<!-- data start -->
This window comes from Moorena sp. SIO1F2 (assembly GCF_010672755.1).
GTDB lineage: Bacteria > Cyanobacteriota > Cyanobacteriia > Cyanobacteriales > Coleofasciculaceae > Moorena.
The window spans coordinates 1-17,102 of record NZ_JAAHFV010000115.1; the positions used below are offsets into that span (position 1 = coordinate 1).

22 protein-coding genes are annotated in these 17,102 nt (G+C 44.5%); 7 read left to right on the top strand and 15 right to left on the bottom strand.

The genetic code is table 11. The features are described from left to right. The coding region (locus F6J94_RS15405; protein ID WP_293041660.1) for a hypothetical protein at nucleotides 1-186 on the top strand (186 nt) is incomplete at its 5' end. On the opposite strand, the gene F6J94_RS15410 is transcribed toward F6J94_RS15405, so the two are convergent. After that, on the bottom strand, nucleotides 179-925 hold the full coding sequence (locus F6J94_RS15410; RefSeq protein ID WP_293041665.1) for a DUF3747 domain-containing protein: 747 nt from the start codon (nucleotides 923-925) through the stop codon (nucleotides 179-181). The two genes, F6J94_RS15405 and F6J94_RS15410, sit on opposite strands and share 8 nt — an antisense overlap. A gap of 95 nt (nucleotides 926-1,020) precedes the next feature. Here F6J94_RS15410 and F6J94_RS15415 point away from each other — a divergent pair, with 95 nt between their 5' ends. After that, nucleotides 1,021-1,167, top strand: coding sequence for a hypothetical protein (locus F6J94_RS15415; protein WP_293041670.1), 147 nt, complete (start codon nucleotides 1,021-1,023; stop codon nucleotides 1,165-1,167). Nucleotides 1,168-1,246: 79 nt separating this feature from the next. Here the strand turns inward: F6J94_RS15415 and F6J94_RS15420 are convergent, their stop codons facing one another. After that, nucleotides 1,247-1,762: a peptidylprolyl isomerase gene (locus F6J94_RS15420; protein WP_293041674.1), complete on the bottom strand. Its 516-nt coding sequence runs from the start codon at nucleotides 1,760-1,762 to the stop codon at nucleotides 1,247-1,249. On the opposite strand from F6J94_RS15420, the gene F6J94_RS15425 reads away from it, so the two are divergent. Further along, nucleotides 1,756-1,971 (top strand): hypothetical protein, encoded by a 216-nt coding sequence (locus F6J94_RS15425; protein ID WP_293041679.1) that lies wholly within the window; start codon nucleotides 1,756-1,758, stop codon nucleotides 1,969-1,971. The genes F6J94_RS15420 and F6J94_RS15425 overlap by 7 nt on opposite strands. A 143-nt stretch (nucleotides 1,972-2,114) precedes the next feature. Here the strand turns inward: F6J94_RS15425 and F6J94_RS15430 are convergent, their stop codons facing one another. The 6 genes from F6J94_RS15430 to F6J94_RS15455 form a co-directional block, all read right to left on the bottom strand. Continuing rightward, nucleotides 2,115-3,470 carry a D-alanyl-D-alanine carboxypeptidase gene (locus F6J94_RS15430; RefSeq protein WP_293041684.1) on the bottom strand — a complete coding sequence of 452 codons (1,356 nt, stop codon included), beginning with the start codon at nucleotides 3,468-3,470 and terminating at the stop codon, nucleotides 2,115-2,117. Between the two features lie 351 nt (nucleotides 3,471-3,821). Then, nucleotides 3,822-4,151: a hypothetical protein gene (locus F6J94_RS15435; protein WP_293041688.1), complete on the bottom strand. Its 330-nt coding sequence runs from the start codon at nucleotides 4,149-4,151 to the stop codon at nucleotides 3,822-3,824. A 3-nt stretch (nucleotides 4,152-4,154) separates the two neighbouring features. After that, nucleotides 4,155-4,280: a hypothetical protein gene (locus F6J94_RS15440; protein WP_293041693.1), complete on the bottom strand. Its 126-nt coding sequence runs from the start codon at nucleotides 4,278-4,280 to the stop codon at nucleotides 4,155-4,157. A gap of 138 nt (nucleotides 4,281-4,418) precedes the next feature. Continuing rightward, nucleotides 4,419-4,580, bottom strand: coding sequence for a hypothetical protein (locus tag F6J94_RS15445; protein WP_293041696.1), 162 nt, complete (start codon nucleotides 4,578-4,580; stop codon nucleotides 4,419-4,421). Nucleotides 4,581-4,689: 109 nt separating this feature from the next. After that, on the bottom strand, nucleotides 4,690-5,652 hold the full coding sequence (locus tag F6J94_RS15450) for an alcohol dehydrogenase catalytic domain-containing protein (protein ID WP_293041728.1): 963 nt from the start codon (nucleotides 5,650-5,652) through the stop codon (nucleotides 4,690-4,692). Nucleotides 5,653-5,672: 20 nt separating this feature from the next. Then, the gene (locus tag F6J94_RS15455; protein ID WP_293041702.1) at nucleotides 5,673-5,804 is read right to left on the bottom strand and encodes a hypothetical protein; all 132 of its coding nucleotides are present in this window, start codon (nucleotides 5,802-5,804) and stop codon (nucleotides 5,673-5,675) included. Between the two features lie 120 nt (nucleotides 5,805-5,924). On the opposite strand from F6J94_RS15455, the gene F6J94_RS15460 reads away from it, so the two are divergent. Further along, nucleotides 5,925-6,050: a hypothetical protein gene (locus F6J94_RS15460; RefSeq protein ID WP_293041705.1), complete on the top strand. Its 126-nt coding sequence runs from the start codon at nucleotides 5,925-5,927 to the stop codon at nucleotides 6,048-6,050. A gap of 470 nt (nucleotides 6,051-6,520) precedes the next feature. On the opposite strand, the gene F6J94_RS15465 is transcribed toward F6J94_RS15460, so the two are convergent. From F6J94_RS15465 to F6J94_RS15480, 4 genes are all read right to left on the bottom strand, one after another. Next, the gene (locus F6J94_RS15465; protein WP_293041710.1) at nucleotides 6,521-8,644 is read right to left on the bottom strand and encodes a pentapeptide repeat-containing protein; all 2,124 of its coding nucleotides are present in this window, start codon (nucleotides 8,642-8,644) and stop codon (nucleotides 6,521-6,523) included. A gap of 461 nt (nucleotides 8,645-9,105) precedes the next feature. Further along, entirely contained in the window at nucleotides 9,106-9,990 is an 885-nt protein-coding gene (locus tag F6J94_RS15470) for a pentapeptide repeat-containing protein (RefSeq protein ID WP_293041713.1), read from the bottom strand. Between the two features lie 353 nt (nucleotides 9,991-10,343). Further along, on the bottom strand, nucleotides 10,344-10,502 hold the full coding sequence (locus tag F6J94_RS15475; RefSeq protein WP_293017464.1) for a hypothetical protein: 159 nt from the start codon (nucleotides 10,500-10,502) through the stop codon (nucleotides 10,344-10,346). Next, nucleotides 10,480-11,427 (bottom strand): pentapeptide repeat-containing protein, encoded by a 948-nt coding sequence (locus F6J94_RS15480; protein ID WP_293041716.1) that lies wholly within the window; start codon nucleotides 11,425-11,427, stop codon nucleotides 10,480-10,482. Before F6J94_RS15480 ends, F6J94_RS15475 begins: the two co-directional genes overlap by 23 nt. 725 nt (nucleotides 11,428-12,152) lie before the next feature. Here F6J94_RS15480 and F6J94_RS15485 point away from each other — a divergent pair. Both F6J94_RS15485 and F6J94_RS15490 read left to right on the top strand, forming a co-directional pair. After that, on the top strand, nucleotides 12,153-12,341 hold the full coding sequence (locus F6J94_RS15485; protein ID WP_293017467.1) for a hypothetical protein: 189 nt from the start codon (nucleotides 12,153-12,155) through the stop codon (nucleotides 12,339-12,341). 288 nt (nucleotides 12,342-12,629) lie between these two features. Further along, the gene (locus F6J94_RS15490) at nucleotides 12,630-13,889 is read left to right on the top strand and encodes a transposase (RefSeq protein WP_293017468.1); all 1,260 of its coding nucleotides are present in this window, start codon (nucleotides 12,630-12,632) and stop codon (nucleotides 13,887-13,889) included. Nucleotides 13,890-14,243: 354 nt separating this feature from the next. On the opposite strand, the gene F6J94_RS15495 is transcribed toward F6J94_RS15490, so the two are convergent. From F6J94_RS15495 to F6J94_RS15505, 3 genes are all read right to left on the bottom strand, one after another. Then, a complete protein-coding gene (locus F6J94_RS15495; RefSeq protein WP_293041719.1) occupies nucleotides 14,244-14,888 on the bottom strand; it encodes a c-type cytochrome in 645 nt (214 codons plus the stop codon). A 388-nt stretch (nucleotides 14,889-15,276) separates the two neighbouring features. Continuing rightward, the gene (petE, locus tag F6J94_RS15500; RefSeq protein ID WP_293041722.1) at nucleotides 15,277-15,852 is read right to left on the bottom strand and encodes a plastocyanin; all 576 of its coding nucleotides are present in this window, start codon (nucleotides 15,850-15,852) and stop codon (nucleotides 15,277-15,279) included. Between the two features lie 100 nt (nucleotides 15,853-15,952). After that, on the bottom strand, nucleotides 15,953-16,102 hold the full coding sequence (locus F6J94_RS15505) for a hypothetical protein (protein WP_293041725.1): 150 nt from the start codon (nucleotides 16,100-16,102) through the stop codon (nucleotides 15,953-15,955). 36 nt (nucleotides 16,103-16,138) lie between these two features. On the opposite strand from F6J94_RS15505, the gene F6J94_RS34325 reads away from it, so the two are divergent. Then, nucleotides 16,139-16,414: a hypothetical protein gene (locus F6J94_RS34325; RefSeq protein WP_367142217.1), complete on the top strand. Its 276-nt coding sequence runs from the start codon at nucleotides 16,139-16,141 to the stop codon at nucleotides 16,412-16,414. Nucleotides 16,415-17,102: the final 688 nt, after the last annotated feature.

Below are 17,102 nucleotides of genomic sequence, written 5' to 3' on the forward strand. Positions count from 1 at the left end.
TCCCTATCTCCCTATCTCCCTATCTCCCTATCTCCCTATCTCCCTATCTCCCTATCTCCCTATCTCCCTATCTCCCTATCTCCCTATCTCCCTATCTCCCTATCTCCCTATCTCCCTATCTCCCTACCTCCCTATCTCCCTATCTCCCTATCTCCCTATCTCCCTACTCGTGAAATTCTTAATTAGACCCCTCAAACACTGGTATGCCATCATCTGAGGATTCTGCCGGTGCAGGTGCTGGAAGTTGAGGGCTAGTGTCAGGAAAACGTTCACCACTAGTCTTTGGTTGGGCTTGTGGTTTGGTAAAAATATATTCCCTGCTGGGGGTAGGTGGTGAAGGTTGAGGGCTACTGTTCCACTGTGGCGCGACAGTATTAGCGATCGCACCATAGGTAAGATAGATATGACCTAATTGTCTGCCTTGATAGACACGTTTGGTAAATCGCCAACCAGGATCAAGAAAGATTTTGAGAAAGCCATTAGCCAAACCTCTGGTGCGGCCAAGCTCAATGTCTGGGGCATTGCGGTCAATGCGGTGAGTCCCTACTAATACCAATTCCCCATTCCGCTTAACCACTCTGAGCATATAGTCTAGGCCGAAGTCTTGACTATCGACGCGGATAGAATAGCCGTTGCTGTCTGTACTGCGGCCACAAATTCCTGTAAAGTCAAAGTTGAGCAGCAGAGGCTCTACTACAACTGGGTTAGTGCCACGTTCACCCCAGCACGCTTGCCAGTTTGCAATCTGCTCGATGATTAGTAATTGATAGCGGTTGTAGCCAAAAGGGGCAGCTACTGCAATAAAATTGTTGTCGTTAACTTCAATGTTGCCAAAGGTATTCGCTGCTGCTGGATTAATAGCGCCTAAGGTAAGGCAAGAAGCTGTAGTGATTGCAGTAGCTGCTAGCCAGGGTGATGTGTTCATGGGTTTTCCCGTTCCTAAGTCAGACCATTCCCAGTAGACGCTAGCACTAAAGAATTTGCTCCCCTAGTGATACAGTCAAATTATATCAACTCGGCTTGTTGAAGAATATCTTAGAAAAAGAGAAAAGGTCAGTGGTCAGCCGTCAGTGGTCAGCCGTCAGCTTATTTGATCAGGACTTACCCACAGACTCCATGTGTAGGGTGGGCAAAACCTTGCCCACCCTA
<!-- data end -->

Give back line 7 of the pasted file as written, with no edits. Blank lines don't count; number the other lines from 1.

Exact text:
TCCCTATCTCCCTATCTCCCTATCTCCCTATCTCCCTATCTCCCTATCTCCCTATCTCCCTATCTCCCTATCTCCCTATCTCCCTATCTCCCTATCTCCCTATCTCCCTATCTCCCTATCTCCCTACCTCCCTATCTCCCTATCTCCCTATCTCCCTATCTCCCTACTCGTGAAATTCTTAATTAGACCCCTCAAACACTGGTATGCCATCATCTGAGGATTCTGCCGGTGCAGGTGCTGGAAGTTGAGGGCTAGTGTCAGGAAAACGTTCACCACTAGTCTTTGGTTGGGCTTGTGGTTTGGTAAAAATATATTCCCTGCTGGGGGTAGGTGGTGAAGGTTGAGGGCTACTGTTCCACTGTGGCGCGACAGTATTAGCGATCGCACCATAGGTAAGATAGATATGACCTAATTGTCTGCCTTGATAGACACGTTTGGTAAATCGCCAACCAGGATCAAGAAAGATTTTGAGAAAGCCATTAGCCAAACCTCTGGTGCGGCCAAGCTCAATGTCTGGGGCATTGCGGTCAATGCGGTGAGTCCCTACTAATACCAATTCCCCATTCCGCTTAACCACTCTGAGCATATAGTCTAGGCCGAAGTCTTGACTATCGACGCGGATAGAATAGCCGTTGCTGTCTGTACTGCGGCCACAAATTCCTGTAAAGTCAAAGTTGAGCAGCAGAGGCTCTACTACAACTGGGTTAGTGCCACGTTCACCCCAGCACGCTTGCCAGTTTGCAATCTGCTCGATGATTAGTAATTGATAGCGGTTGTAGCCAAAAGGGGCAGCTACTGCAATAAAATTGTTGTCGTTAACTTCAATGTTGCCAAAGGTATTCGCTGCTGCTGGATTAATAGCGCCTAAGGTAAGGCAAGAAGCTGTAGTGATTGCAGTAGCTGCTAGCCAGGGTGATGTGTTCATGGGTTTTCCCGTTCCTAAGTCAGACCATTCCCAGTAGACGCTAGCACTAAAGAATTTGCTCCCCTAGTGATACAGTCAAATTATATCAACTCGGCTTGTTGAAGAATATCTTAGAAAAAGAGAAAAGGTCAGTGGTCAGCCGTCAGTGGTCAGCCGTCAGCTTATTTGATCAGGACTTACCCACAGACTCCATGTGTAGGGTGGGCAAAACCTTGCCCACCCTA